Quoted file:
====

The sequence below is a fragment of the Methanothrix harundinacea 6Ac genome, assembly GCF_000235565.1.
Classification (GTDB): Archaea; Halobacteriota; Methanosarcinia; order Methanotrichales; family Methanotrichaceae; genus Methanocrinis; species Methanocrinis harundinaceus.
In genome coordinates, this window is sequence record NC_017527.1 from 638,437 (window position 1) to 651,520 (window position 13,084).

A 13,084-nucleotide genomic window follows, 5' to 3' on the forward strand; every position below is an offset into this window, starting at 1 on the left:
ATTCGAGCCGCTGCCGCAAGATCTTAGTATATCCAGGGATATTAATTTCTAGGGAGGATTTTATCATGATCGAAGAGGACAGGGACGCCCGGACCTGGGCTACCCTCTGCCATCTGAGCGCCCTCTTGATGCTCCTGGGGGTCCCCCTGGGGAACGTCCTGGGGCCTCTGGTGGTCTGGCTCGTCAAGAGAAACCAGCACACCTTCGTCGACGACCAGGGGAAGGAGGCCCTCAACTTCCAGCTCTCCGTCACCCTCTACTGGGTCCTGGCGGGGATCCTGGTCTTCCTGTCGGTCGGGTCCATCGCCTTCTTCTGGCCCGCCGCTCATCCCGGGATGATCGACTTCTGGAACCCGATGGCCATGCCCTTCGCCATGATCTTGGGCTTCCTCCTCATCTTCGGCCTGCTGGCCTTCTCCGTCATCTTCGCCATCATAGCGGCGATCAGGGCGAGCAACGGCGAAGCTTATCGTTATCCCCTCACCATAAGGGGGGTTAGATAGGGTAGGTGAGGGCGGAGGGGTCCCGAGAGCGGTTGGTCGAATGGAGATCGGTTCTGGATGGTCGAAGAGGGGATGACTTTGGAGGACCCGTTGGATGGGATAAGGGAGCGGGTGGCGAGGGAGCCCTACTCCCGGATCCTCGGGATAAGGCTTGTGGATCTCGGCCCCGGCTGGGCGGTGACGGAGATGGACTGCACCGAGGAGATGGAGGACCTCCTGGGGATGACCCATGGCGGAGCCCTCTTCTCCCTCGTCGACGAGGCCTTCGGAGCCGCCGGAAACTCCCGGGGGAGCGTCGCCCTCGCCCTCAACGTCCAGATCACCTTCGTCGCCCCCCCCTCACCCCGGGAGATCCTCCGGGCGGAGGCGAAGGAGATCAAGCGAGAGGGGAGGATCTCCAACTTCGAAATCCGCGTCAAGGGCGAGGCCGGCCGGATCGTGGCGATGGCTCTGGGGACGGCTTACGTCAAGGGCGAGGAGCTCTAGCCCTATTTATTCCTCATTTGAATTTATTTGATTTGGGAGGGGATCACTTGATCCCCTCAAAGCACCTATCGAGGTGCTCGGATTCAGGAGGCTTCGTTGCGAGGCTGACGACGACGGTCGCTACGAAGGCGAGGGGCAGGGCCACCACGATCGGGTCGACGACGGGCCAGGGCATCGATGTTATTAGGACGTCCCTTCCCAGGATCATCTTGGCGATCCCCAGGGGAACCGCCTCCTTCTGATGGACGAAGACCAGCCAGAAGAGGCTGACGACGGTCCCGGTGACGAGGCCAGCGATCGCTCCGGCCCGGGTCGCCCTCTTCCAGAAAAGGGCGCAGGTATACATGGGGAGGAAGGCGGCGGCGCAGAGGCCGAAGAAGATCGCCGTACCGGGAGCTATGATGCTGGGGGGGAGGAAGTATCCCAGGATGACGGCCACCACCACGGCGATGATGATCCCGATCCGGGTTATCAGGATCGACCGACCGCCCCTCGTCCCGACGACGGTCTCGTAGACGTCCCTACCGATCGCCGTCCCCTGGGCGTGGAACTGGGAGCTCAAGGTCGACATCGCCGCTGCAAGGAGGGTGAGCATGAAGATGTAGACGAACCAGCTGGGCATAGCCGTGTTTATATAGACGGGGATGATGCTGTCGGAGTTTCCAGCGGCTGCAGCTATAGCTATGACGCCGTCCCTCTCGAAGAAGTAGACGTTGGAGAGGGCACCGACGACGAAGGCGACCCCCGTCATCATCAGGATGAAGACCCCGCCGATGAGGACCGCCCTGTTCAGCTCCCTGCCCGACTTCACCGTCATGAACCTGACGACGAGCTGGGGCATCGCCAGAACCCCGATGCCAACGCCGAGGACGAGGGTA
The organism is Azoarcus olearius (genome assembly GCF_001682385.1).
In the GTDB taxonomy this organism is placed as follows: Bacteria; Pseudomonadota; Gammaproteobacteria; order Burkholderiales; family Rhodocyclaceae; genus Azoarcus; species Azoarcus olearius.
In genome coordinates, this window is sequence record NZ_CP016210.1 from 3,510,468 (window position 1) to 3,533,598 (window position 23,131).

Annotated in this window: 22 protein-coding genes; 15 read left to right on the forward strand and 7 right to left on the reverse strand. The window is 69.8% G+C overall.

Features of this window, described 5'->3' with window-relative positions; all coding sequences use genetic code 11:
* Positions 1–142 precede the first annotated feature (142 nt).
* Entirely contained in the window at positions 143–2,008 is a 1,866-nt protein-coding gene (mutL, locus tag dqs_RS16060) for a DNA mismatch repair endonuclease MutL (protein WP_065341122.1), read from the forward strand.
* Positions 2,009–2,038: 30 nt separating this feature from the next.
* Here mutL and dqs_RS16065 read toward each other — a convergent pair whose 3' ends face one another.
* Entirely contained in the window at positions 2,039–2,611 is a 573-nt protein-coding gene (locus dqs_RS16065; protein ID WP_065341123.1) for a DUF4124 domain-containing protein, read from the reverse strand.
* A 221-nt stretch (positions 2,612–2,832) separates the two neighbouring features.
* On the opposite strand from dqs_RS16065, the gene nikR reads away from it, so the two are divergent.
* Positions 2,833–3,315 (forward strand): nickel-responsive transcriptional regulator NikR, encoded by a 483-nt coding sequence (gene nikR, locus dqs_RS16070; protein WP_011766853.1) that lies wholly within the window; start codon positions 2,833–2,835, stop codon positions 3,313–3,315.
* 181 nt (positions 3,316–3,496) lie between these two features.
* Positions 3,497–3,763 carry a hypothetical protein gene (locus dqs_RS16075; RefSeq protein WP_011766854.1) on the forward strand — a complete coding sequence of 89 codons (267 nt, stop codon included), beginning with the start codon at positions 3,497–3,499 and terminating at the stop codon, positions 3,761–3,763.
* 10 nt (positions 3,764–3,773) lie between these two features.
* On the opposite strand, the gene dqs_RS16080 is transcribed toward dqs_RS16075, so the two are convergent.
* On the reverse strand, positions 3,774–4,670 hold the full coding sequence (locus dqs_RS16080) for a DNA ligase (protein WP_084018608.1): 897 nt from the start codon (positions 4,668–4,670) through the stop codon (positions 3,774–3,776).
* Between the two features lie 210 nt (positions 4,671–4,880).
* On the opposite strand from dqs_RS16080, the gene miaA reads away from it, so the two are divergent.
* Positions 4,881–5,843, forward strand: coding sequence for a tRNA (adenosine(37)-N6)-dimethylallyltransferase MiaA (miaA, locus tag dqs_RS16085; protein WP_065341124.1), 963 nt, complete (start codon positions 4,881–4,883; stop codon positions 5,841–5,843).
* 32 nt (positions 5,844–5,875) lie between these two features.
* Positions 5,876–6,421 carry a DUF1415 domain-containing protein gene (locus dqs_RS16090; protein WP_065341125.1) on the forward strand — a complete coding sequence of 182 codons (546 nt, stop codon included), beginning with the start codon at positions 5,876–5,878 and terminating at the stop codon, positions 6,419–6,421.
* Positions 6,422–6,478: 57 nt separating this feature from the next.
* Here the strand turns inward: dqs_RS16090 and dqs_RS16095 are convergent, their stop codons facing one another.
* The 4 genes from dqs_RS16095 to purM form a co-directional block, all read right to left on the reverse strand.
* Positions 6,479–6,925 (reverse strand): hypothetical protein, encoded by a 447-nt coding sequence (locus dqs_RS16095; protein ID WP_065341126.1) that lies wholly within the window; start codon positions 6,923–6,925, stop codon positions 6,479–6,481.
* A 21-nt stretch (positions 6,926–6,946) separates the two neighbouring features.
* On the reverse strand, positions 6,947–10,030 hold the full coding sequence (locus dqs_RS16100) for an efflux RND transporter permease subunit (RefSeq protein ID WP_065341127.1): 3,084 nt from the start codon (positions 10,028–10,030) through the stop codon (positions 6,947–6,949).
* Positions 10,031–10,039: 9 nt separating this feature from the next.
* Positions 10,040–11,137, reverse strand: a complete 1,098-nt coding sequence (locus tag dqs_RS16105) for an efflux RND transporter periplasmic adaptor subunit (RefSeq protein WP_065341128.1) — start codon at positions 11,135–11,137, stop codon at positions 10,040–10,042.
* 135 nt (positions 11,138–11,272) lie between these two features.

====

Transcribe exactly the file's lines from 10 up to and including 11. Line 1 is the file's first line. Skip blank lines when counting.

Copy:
Features of this window, described 5'->3' with window-relative positions; all coding sequences use genetic code 11:
* Positions 1–142 precede the first annotated feature (142 nt).